Skip to main content
[Translate to English:]
[Translate to English:]
Institute of

OF Organic Farming

Work group Cattle

More than a half of the organically managed land is grassland, and only herbivores like cattle, sheep or goats are able to transform the growth into food. In addition, the market of organically produced milk and milk products increases continuously for years. Thus, dairy farming is the most important branch of organic animal husbandry.

Consumers associate organic dairy farming primarily with a welfare oriented animal husbandry and a limited use of veterinary drugs. Therefore, we focus on animal health management, animal welfare and product quality of a sustainable organic dairy farming.

Projects

MinimA

Maintaining the therapeutic efficiency of antibiotics in human and veterinary medicine requires their strictly demand-oriented use. In our project, we apply this principle to the dry off treatment of dairy cows on farms.

More
MinimA

MIX-ENABLE - Grazing together: cattle and broilers

Specialisation increases also in organic farming. Even if there are more than one species on a farm they usually will be managed separately. Partners from seven EU-countries investigate the potential of a higher integration between farm components

More
MIX-ENABLE - Grazing together: cattle and broilers

Pasture based fattening of male dairy calves – an option for the future?

Today, immediate separation of cow and calf after parturition is common in dairy farming. However, an alternative is the dam Pasture based fattening of male dairy calves – an option for the future?

More
Pasture based fattening of male dairy calves – an option for the future?

Maize and beans in mixed cropping

In the future, the amount of on-farm or locally produced feedstuff should increase to ensure a sustainable protein supply for farm animals. In our project we analyze the potential of the mixed cropping of maize with runner or scarlet runner beans.

More
Maize and beans in mixed cropping

Bros on pasture

Wir untersuchen die Gemischt-Beweidung durch Bruderhähne und -kälber auf einer Weidefläche, die durch streifenförmige Pappel-KUPs unterteilt ist. Ziel ist die Bewertung dieser Haltungsform nach ökonomischen und Tierwohlaspekten.

More
Bros on pasture

CowData - for a better understanding

Today, behaviour and performance of farm animals are recorded in manifold ways, often directly at the animal. The concatenation and intelligent interpretation of this data can support the farm management.

More
CowData - for a better understanding

More than a niche? The potential of dam rearing for marketing of milk and male calves

Some consumers ask for milk that is produced without separating cow and calf shortly after birth. We ask if dairy farmers will get more chances to market their products by dam rearing their calves.

More
More than a niche? The potential of dam rearing for marketing of milk and male calves

More time with the mother - better for the calf?

Today, immediate separation of cow and calf after parturition is common in dairy farming. However, an alternative is the dam rearing system: Dam or foster cows suckle the calves and are additionally milked. We are investigating possible long-term effects on dairy heifers reared in that system.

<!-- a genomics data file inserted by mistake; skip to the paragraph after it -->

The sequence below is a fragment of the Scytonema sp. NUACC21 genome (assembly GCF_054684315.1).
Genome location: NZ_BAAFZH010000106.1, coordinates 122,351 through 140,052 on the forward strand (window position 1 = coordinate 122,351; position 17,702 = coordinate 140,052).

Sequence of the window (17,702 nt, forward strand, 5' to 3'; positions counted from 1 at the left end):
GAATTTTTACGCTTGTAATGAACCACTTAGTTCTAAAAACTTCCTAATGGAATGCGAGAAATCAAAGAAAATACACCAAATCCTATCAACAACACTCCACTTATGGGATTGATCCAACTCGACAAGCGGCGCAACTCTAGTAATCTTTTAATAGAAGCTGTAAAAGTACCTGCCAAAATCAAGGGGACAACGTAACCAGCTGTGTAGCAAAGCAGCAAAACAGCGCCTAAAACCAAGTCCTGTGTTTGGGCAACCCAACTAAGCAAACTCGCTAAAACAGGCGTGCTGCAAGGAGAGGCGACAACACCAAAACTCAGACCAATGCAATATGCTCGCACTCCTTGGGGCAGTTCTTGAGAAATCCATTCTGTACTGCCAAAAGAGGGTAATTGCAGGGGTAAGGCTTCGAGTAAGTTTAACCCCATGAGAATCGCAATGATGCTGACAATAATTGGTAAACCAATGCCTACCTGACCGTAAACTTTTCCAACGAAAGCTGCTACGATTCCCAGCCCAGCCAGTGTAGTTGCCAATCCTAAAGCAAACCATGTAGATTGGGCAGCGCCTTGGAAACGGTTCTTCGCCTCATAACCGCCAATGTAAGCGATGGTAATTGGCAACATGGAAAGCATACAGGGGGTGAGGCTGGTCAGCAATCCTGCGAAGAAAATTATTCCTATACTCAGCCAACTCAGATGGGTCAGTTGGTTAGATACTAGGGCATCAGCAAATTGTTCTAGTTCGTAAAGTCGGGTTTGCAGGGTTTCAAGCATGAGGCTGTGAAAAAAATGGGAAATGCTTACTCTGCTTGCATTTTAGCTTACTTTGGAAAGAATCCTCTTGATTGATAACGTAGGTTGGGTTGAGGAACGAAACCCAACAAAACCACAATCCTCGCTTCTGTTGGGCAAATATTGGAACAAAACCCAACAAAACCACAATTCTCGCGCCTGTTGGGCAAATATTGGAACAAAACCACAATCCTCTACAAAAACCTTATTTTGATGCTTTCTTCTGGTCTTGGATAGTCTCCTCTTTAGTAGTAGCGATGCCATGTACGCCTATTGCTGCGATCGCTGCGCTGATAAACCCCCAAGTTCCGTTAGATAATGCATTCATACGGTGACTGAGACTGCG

More
More time with the mother - better for the calf?

Cow-calf contact in dairy farming - how does it work?

A standard procedure how to rear dairy calves by cows does not exist. Every farm has to find its own system. In future, we will support this process with a guideline.

More
Cow-calf contact in dairy farming - how does it work?

Less antibiotics - higher mastitis risk?

Every use of antibiotics bears the risk for development of antibiotic resistances and to promote resistant bacteria. Thus, the use of such substances has to be questioned. In dairy farming antibiotic dry cow treatment is an important tool to reduce mastitis on herd level. Usually, if an indication exists, all quarters of an udder will be treated with antibiotics disregarding the infection status of the individual quarter. Therefore the question arises, whether it would be possible to minimize the use of antibiotics by quarterspecific treatment without increasing the infection risk of the ...

More
Less antibiotics - higher mastitis risk?

Sensors show how dairy cows graze

Accelerometers can be used to identifiy activity. Depending on the part of the body where the sensors are attached, walking or lying as well as head movements can be recorded.

More
Sensors show how dairy cows graze

Cows on organic farms - looked at through interdisciplinary glasses

Studies have shown:Cows in organic dairy farms are not healthier and face mastiis as well as metabolic disorders. This joint research project aimed for an interdisciplinary approach to that phenomenon.

More
Cows on organic farms - looked at through interdisciplinary glasses

Natural bedding material - a risk factor for organic dairy cows?

n organic farms, a natural bedding material has to be provided in the lying areas of cows. However, bacteria and other mastitis pathogens may grow very well under these conditions. Thus, the risk for the cows to get infected by these pathogens increases as well. The project investigated how organic dairy farmers handle their bedding material, and whether an increased risk for the organic dairy cows really exists.

More
Natural bedding material -  a risk factor for organic dairy cows?

Societal expectations towards ecological dairy cattle husbandry

While husbandry of pigs and poultry is discussed frequently dairy cattle husbandry seems to be of less importance. But does this really mean that the society is not interested in it? Or does it mean that they agree to it or do they even have no perception about it?

More
Societal expectations towards ecological dairy cattle husbandry

Scroll to top